Restoring landscapes across the Mount Alexander Region

The Feathered Five

Introducing the “Feathered Five”!

In 2013, Connecting Country developed a detailed 10-year Woodland Birds Action Plan for the Mount Alexander region with the assistance of external experts.

This plan identified five focal species that we have dubbed ‘the feathered five’. The ‘feathered five’ are ground-foraging woodland birds known to occur in the local area; Diamond Firetail, Jacky Winter, Hooded Robin, Brown Treecreeper and Painted Button-quail.

The ‘feathered five’ have all been declining in number and range in recent years, and are listed as threatened, along with a number of other bird species, in a group known as the Temperate Woodland Bird Community.

Each of the feathered five have been selected because they are:

  • easily identified
  • reasonably wide spread across the Mount Alexander region
  • ground foraging birds are very susceptible to the pressures that are causing woodland birds to decline.

If we can keep track of and look after these five species, then we can assume the rest of them will be OK too! Some of the things that the birds are struggling with are: predation by foxes and cats, loss of leaf litter and branches, drought, and altered fire regimes.

How you can help

There are a number of ways to help these small woodland birds.  Weed removal and supplementary planting will help their core habitat, and larger scale landcare projects that connect isolated patches of bush will help the birds move around the landscape. Keeping the bush area part of your property messy with lots of fallen timber, branches and leaf litter will help provide feeding areas and protection from predators. And finally – send in your sightings! Visit our monitoring pages here or download the  Feathered Five Sightings Sheet 2015 to submit your sightings of the feathered five.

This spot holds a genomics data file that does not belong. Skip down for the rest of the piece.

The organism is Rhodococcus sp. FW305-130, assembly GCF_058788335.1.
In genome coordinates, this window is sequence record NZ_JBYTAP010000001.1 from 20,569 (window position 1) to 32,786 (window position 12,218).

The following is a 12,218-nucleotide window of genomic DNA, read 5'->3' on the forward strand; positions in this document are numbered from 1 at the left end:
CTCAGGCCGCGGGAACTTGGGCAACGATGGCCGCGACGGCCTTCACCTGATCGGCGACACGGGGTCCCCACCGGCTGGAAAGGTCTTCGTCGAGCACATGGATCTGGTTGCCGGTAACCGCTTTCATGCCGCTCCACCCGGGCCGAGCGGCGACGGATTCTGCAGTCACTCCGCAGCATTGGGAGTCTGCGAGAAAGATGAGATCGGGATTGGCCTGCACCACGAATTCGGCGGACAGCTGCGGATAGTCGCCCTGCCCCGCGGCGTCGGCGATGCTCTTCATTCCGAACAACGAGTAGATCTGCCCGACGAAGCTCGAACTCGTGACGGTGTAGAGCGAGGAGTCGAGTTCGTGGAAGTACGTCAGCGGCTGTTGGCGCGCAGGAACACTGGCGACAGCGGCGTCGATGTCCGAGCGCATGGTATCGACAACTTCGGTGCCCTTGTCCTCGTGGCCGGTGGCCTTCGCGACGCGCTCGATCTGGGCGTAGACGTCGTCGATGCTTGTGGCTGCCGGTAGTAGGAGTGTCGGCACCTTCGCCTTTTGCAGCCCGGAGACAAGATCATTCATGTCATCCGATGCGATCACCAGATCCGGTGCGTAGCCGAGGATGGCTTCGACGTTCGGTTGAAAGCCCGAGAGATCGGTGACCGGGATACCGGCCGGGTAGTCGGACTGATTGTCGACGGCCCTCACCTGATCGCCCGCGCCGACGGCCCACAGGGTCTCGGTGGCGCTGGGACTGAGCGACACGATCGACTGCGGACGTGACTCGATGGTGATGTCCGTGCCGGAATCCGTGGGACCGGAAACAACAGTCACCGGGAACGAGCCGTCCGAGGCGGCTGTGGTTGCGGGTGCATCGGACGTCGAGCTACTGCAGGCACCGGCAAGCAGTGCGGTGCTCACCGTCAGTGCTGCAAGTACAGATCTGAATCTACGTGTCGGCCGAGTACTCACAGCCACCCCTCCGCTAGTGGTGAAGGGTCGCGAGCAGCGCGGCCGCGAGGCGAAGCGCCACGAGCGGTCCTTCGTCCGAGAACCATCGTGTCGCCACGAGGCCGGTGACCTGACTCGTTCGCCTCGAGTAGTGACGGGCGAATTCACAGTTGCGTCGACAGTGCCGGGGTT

firetail1 geoff 18 janDiamond Firetail

A seed eating species that forages at ground level

Requires large areas of intact woodland habitat with scattered grassy open patches

An accessible and safe water source is also important

Nests in prickly wattles, mistletoe clumps or even nests of eagles and Whistling kites!

 

 

Brown TC geoffBrown Treecreeper

Forages for invertebrates on and near ground level

Nests in hollows within trees, stumps and sometimes old wooden fence-posts

Requires large areas of intact woodland habitat with a good cover of leaf litter, logs and fallen branches

Breeds cooperatively – young from previous years help the parents raise the young.

 

 

HRHooded Robin

An insectivorous species, that forages on and near the ground in open areas. Prefers areas with a good cover of leaf litter, logs and other woody debris

Requires large areas of woodland in good condition with a connection to similar sites

Usually a quiet bird, this bird is known to call a lot on moonlit nights

 

 

 

PBQPainted Button-quail

Forages for insects in leaf litter, creating small circular patterns called platelets

The females are more brightly coloured – and she mates with several males who then raise the young!

Requires large areas of woodland in good condition with a connection to similar sites

 

 

 

JRJacky Winter

Often found along the boundary between grassy paddocks and intact woodland habitat

Often seen sitting on fence posts or wire, hunting for insects by perching and then pouncing on the ground

Can be distinguished from other small grey birds by its white-lined tail that moves in a distinctive figure-of-eight ‘waggle’

Needs intact woodland with a sparse, open understorey